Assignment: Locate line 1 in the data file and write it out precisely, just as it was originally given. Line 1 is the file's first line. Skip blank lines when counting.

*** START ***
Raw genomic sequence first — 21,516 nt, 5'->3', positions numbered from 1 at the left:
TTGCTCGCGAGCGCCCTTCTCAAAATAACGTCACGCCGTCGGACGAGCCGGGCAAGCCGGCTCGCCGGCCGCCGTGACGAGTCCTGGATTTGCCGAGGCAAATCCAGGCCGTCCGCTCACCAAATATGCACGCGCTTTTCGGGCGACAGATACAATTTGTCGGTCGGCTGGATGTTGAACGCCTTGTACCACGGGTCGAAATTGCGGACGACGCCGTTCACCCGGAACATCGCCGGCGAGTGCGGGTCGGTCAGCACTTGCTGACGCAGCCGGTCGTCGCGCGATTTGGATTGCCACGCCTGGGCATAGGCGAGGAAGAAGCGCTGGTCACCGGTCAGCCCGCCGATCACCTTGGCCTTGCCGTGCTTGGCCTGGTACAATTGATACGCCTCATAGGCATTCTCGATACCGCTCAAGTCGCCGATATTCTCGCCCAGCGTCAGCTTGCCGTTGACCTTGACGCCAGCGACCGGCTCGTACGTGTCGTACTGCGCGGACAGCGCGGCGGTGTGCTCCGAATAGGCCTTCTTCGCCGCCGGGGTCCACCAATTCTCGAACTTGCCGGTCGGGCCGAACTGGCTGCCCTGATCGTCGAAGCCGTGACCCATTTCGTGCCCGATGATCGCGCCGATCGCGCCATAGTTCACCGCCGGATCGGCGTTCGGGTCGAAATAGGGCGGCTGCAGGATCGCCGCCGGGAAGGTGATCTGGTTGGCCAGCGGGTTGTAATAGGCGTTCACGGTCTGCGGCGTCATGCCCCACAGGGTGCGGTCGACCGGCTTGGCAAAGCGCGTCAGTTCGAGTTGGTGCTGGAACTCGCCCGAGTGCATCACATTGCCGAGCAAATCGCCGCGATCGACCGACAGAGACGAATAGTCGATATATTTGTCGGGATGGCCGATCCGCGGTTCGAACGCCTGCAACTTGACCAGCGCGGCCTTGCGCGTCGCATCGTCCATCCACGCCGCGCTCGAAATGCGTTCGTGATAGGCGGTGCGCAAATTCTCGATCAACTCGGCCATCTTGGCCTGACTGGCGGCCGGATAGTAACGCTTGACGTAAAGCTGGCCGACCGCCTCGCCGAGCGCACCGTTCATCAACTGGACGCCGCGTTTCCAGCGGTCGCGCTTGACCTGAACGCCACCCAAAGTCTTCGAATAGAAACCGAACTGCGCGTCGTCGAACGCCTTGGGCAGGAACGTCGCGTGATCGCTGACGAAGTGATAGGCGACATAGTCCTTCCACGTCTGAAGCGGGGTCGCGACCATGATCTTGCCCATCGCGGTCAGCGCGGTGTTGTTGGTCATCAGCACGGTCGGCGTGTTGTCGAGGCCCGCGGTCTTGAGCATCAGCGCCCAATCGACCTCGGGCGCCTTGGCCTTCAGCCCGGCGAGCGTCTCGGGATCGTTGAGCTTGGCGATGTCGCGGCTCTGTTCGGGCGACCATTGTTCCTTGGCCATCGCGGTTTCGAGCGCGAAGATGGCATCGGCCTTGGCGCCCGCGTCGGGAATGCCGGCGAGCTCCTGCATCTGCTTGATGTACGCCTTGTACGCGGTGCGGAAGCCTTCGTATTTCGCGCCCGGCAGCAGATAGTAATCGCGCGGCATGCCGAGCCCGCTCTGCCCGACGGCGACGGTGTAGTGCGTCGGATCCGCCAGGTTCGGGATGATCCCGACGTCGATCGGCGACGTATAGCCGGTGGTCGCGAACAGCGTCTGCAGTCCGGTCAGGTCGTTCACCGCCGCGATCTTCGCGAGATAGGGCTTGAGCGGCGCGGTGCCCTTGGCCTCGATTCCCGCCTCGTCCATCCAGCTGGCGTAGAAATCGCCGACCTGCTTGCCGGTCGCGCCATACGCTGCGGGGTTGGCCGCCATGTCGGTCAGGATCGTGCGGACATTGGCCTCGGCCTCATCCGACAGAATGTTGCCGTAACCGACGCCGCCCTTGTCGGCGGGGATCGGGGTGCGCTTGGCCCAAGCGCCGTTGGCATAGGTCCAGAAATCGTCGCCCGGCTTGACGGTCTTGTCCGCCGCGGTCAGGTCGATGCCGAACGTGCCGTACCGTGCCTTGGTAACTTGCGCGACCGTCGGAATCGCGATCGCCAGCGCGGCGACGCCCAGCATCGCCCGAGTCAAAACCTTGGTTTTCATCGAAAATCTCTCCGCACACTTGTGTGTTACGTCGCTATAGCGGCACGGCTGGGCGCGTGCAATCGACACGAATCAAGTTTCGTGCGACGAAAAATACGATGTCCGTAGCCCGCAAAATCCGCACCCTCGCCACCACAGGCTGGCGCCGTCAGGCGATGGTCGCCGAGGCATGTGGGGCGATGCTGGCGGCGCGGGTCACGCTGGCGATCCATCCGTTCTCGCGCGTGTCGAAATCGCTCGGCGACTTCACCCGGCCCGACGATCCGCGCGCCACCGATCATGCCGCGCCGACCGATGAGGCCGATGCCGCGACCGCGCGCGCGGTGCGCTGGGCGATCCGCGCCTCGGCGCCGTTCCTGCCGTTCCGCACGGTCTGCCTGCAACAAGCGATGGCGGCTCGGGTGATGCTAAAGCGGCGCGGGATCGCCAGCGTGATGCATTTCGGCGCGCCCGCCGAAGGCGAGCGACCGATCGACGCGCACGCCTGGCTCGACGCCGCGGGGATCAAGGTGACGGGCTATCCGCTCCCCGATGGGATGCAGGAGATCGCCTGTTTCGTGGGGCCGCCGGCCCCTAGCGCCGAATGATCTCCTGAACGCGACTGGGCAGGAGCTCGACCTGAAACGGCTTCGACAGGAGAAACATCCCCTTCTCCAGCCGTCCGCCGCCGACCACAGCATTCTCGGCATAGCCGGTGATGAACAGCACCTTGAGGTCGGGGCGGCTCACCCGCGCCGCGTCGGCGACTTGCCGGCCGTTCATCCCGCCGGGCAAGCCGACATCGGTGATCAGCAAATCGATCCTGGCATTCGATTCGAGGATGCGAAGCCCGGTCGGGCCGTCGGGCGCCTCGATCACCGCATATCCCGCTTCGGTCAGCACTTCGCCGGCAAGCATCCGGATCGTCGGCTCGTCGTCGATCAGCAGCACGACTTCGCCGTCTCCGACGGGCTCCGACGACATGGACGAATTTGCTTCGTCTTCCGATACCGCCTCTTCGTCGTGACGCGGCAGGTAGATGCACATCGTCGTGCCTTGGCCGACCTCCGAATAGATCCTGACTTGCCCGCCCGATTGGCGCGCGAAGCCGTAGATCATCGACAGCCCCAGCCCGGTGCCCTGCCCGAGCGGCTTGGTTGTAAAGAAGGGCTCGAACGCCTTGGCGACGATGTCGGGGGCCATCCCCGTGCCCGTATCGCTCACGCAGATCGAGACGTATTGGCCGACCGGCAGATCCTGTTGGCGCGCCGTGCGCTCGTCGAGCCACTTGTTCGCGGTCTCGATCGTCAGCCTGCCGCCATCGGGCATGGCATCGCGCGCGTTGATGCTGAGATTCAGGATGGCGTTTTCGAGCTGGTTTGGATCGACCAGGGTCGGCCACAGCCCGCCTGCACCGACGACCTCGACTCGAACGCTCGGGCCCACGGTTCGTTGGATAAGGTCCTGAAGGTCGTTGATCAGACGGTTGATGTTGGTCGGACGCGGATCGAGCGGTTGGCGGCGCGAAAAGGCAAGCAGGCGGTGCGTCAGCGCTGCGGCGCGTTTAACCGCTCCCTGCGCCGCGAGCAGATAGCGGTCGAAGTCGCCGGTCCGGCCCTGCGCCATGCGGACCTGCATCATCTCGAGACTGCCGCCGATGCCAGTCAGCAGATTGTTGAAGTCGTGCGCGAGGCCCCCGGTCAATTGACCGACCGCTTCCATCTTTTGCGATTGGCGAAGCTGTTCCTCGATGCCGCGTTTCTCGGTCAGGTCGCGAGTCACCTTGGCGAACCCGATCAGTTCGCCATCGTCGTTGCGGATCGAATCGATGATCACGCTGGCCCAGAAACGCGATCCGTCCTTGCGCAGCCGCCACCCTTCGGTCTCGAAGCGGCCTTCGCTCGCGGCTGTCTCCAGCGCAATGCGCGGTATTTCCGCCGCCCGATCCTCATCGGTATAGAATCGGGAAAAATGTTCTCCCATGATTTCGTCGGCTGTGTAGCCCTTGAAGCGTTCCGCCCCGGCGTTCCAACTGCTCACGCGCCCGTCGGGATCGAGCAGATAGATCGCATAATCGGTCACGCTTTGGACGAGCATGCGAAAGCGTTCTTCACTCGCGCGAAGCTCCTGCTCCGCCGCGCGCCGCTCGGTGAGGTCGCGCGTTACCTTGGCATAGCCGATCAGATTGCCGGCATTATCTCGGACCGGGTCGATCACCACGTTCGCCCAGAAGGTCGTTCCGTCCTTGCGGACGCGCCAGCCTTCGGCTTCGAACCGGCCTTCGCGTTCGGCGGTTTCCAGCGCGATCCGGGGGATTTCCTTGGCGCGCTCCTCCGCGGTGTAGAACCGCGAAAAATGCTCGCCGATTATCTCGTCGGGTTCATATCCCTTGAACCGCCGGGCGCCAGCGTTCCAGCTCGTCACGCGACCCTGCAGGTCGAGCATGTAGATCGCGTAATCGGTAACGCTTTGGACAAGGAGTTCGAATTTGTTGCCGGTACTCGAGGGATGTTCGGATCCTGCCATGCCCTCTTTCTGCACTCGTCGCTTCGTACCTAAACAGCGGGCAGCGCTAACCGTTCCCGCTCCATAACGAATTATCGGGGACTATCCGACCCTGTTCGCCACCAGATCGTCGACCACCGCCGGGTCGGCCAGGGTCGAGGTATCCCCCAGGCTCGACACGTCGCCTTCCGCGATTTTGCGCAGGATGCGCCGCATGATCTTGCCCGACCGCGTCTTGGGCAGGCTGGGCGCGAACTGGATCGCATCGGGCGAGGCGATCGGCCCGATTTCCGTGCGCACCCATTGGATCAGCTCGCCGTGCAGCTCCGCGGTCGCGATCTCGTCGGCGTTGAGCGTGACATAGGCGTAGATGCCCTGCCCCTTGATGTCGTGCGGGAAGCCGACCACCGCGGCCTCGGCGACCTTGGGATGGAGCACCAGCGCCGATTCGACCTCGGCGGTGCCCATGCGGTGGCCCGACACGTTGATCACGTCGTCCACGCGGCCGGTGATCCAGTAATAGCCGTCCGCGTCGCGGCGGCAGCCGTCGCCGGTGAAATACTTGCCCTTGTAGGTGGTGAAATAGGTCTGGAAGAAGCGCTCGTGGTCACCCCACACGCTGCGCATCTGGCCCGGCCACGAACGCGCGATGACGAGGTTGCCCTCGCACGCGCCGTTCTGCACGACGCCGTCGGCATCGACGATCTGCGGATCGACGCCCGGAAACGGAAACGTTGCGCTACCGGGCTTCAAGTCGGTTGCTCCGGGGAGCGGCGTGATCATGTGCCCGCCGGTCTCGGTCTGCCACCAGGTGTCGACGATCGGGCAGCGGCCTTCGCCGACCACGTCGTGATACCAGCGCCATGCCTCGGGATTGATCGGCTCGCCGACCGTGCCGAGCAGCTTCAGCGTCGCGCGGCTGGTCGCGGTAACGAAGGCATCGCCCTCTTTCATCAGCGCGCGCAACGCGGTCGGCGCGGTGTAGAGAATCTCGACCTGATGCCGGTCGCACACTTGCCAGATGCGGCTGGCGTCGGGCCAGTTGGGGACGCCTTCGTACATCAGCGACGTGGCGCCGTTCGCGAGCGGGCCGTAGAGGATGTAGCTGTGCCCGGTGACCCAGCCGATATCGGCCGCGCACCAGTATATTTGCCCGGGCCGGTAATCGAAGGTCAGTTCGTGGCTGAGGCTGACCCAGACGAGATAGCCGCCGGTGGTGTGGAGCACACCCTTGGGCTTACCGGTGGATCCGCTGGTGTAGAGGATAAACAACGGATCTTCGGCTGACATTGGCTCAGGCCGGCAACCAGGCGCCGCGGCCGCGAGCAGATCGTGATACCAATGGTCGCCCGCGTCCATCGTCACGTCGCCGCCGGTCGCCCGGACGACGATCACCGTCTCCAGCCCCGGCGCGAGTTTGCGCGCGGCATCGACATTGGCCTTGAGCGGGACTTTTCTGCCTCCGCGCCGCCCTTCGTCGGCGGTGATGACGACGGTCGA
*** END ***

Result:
Raw genomic sequence first — 21,516 nt, 5'->3', positions numbered from 1 at the left: